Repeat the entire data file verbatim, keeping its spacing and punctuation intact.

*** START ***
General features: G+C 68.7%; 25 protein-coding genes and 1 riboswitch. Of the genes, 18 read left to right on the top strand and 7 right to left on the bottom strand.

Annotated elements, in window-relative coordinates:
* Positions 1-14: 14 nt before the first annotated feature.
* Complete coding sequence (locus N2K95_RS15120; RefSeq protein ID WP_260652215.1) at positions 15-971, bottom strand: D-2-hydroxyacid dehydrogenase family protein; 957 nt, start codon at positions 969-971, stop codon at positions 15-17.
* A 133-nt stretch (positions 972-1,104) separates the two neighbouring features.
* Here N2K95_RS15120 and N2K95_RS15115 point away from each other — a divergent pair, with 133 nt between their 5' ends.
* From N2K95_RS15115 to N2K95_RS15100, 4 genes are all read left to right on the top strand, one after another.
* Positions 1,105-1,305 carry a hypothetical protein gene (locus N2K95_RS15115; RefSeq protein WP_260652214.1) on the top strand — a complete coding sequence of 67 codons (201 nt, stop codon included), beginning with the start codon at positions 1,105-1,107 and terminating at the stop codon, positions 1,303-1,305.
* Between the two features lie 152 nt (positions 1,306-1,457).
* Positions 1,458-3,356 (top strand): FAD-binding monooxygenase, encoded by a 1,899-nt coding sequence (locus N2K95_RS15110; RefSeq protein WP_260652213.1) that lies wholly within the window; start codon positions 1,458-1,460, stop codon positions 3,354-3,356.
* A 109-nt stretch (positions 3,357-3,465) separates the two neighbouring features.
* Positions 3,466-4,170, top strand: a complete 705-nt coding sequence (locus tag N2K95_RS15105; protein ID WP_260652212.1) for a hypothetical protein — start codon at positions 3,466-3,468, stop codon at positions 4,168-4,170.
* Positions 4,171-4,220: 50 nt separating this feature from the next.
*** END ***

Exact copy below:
General features: G+C 68.7%; 25 protein-coding genes and 1 riboswitch. Of the genes, 18 read left to right on the top strand and 7 right to left on the bottom strand.

Annotated elements, in window-relative coordinates:
* Positions 1-14: 14 nt before the first annotated feature.
* Complete coding sequence (locus N2K95_RS15120; RefSeq protein ID WP_260652215.1) at positions 15-971, bottom strand: D-2-hydroxyacid dehydrogenase family protein; 957 nt, start codon at positions 969-971, stop codon at positions 15-17.
* A 133-nt stretch (positions 972-1,104) separates the two neighbouring features.
* Here N2K95_RS15120 and N2K95_RS15115 point away from each other — a divergent pair, with 133 nt between their 5' ends.
* From N2K95_RS15115 to N2K95_RS15100, 4 genes are all read left to right on the top strand, one after another.
* Positions 1,105-1,305 carry a hypothetical protein gene (locus N2K95_RS15115; RefSeq protein WP_260652214.1) on the top strand — a complete coding sequence of 67 codons (201 nt, stop codon included), beginning with the start codon at positions 1,105-1,107 and terminating at the stop codon, positions 1,303-1,305.
* Between the two features lie 152 nt (positions 1,306-1,457).
* Positions 1,458-3,356 (top strand): FAD-binding monooxygenase, encoded by a 1,899-nt coding sequence (locus N2K95_RS15110; RefSeq protein WP_260652213.1) that lies wholly within the window; start codon positions 1,458-1,460, stop codon positions 3,354-3,356.
* A 109-nt stretch (positions 3,357-3,465) separates the two neighbouring features.
* Positions 3,466-4,170, top strand: a complete 705-nt coding sequence (locus tag N2K95_RS15105; protein ID WP_260652212.1) for a hypothetical protein — start codon at positions 3,466-3,468, stop codon at positions 4,168-4,170.
* Positions 4,171-4,220: 50 nt separating this feature from the next.